As the Executive Branch of the Liberian Government headed by President George Manneh Weah ‘Desperately’ opting for the immediate return of members of the legislature to commence the ‘4G speed’ printing of a new banknote before the outburst of the Holiday seasons, specifically Christmas, many are wondering the abrupt of the disappearance banknotes on the Liberian market including banking institutions has created more questions than answers.
Over the past weeks, commercial houses including ordinary depositors at various banking institutions at most time disappointed over the withdrawal of the required funds, while at the same time bulk of mutilated Liberian dollars are usually dashed out to people who have gone there to do withdrawal from their respective banking institutions.
The issue of mutilated banknotes has overwhelmed the country, despite the early printing of new banknotes during the reign of the former Liberian President, Ellen Johnson Sirleaf have disappeared on the Liberian market, a situation that pondered many Liberians to wonder as to the whereabouts of the banknotes printed including the Five Hundred Liberian Dollars banknote introduced on the market.
Early this year, the Liberian leader President George Weah wrote the Legislature requesting the lawmakers to approve the printing of new Liberian banknotes in the tone of L$35 billion. The money, according to the President, will be infused into the economy when printed.
Should the Legislature approve the President’s request, the government of Liberia will need US$34 million to underwrite the cost of the printing the L$35 billion.
The President’s communication was sent to the Senate’s Committee on Banking and Currency.
Article 34 ‘D’ of the Liberian Constitution gives power to the Legislature to levy taxes, duties, imports, exercise, and other revenues, to borrow money, issue currency, mint coins, and to make appropriations for the fiscal governance of the Republic.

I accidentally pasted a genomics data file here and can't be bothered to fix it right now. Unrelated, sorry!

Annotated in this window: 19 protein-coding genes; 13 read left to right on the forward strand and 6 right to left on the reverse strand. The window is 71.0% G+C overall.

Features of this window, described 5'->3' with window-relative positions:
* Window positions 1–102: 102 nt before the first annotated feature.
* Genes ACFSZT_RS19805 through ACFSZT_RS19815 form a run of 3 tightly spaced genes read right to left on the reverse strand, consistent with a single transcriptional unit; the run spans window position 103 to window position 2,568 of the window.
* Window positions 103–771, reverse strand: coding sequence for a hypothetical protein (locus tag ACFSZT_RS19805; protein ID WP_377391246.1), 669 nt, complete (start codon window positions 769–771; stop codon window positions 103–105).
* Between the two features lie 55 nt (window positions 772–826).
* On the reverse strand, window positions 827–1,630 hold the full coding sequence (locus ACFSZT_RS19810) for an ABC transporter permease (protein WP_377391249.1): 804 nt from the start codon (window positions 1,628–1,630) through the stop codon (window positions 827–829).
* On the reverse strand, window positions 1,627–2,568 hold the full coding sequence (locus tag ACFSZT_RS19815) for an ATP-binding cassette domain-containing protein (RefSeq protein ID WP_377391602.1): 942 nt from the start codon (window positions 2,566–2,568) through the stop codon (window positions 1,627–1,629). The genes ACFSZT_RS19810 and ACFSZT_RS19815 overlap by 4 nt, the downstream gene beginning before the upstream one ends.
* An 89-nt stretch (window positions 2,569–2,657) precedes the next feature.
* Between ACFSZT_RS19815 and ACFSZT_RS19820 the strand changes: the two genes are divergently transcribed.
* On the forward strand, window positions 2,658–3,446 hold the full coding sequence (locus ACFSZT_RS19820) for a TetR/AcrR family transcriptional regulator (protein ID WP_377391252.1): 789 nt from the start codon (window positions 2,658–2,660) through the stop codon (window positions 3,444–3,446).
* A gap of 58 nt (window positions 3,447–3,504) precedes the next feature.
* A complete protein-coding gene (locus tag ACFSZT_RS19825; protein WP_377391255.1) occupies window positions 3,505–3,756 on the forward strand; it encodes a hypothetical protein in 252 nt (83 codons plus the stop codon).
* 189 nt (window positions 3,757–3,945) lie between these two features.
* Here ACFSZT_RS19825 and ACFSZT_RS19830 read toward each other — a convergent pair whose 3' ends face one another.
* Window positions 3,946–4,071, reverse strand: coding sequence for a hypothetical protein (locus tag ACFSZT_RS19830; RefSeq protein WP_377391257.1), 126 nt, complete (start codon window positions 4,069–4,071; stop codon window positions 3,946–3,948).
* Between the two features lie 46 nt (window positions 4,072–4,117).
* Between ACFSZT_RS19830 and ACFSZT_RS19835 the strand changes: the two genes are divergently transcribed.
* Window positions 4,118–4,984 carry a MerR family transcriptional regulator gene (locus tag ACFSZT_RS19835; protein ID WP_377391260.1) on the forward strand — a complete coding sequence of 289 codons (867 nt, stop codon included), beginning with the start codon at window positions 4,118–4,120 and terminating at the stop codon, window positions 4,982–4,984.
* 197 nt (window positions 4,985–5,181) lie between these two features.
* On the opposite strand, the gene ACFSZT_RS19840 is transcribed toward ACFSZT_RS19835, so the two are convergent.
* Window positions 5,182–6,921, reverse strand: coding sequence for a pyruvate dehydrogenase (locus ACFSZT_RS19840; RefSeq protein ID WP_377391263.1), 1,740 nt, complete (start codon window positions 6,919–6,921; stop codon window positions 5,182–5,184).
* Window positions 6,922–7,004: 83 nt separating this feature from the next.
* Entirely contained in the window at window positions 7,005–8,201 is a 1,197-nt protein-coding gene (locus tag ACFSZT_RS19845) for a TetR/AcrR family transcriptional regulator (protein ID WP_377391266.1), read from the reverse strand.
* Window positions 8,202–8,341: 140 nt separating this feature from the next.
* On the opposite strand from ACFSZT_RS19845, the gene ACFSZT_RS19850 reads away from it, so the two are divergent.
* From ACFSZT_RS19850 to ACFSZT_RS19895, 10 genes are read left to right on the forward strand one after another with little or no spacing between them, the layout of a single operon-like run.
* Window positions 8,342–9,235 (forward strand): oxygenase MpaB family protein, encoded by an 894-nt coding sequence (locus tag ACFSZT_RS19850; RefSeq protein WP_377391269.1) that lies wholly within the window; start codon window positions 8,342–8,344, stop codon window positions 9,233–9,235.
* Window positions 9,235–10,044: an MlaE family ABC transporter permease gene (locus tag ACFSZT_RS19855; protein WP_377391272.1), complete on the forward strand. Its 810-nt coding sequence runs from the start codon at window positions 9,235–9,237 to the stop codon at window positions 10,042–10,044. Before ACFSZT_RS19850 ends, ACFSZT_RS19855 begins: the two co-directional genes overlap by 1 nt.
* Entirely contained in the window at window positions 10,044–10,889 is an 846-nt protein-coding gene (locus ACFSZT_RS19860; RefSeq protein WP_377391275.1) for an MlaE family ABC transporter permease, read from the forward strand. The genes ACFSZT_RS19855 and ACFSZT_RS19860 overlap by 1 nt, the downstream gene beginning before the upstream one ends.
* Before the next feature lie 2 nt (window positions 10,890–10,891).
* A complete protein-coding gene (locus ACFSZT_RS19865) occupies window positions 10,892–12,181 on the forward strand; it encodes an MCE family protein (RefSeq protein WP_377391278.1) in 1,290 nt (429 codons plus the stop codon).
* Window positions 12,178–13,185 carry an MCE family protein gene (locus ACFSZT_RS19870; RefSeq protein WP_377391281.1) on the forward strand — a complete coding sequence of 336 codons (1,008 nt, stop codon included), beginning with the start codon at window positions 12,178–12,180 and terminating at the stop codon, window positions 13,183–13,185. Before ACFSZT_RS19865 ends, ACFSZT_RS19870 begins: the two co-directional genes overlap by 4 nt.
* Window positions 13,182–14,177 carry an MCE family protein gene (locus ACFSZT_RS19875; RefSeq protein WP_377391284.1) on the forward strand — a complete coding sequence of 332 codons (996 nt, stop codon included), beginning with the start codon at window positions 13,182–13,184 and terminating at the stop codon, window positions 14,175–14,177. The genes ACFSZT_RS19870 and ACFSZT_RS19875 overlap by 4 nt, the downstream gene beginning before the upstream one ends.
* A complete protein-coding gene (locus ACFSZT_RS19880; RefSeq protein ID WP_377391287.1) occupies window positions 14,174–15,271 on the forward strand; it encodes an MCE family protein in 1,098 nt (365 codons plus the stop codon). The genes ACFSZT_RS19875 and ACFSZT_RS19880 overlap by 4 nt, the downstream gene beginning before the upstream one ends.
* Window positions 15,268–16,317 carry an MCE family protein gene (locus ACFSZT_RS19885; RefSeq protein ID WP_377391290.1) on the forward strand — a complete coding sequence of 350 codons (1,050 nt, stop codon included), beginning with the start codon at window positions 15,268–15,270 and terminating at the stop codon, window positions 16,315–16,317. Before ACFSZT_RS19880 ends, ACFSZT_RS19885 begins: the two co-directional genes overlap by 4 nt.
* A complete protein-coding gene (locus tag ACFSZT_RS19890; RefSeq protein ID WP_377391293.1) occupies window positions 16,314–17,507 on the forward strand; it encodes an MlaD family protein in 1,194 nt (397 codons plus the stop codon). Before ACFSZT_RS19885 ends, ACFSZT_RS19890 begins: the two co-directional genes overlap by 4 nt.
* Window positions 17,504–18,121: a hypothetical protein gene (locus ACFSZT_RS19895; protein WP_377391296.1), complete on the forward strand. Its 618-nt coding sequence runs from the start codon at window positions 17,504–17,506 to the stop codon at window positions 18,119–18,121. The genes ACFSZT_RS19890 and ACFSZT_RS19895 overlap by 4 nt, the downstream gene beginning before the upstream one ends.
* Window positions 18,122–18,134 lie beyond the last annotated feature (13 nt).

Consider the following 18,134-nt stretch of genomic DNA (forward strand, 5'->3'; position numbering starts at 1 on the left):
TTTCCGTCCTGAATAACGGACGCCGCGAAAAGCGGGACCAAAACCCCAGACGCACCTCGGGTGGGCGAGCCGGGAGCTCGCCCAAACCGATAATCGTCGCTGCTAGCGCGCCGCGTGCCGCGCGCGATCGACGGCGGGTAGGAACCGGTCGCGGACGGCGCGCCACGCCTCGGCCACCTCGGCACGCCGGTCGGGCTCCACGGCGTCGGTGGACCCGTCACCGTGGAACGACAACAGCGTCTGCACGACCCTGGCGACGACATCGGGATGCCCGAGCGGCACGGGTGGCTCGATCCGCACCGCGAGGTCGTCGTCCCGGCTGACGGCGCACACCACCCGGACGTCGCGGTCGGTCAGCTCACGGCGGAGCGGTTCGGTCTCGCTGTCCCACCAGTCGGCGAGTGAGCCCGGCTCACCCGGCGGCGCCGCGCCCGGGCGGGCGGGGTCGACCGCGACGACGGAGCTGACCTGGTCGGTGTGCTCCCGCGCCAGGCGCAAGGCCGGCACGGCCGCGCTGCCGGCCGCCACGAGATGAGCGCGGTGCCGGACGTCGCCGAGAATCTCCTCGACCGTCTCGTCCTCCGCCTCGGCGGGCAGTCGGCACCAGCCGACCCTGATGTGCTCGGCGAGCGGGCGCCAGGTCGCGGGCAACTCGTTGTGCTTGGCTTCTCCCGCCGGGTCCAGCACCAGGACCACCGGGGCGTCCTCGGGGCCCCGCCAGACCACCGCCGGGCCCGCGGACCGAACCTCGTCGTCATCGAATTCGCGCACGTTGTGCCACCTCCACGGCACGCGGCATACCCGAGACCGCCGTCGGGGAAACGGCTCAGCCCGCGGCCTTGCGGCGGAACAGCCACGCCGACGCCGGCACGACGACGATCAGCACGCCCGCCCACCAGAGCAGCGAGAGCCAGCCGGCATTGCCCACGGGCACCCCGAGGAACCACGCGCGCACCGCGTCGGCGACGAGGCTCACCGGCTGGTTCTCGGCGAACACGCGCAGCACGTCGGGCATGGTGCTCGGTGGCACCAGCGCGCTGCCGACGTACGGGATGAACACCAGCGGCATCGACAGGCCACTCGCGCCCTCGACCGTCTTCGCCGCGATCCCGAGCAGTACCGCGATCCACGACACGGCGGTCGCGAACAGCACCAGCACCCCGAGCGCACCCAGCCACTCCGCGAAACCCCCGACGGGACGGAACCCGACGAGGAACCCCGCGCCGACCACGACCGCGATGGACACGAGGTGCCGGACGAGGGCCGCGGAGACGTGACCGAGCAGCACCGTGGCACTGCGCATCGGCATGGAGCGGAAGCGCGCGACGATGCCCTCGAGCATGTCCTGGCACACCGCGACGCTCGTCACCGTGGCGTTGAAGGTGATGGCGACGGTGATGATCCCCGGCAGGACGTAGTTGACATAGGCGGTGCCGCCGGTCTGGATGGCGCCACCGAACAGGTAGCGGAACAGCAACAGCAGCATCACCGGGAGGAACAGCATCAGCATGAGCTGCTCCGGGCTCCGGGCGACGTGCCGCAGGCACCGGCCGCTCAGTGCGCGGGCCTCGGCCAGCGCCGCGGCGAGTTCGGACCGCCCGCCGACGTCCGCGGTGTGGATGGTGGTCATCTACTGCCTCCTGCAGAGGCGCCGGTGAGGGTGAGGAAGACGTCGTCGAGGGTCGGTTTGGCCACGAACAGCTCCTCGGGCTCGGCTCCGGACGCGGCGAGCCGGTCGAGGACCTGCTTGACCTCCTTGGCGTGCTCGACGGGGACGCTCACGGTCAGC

There are clear indications that the government currently does not have an exact figure on the amount of money in circulation on the Liberian Economy.
A highly-placed source in the government told this newspaper on condition of anonymity that the government does not know the quantity of money in the hands of most individuals and business institutions, including GSM mobile money operators, forex bureau, as well as business people.
“People are hoarding money for speculative and precautionary reason,” he added.
According to this source, when the new money is printed, the government will then be able to know the nature of businesses with huge sums of Liberian dollars and those involved in money laundering.
“All of the money printed will not enter the market at once. When money is printed, it is placed in two vaults — reserve and operational. The one in operational is call money and the in reserve is not until it enters operational,” our source further disclosed.
Further supporting the prining of the new currency, another source in the government told FrontPageAfrica that the new currency will help reduce the rate of inflation as well as appreciate it against its US Dollar counterpart.
“The exercise will restore confidence in the monetary system and will be transparent and closely monitored by international experts. Once printed individual, business people will have to exchange the old notes at the CBL,” the source told FPA.
Design of New Money
It is not clear what the design of the new banknote will be. However, sometime early this year, a multi-colored new banknote bearing the face of President Weah, appeared on social media. Speculation began to abound that the Weah-led administration was in the offing of printing new banknotes.
When this banknote appeared online, it drew a lot of mixed reactions most of which were negative against the President and his administration.
In addition to the President’s face is very visible on this purported banknote, the ‘money’ that showed up online, had the series number “AA 0553444” and it is a 100$ banknote.
L$16.5 Million Missing
In 2016, the House of Representatives passed a resolution approving the printing of L$5 billion.
However, a Liberian government’s investigative report found that banknotes worth L$16.5 billion remained unaccounted for. The report blamed the Central Bank’s management for “deviating from conventional best practices.”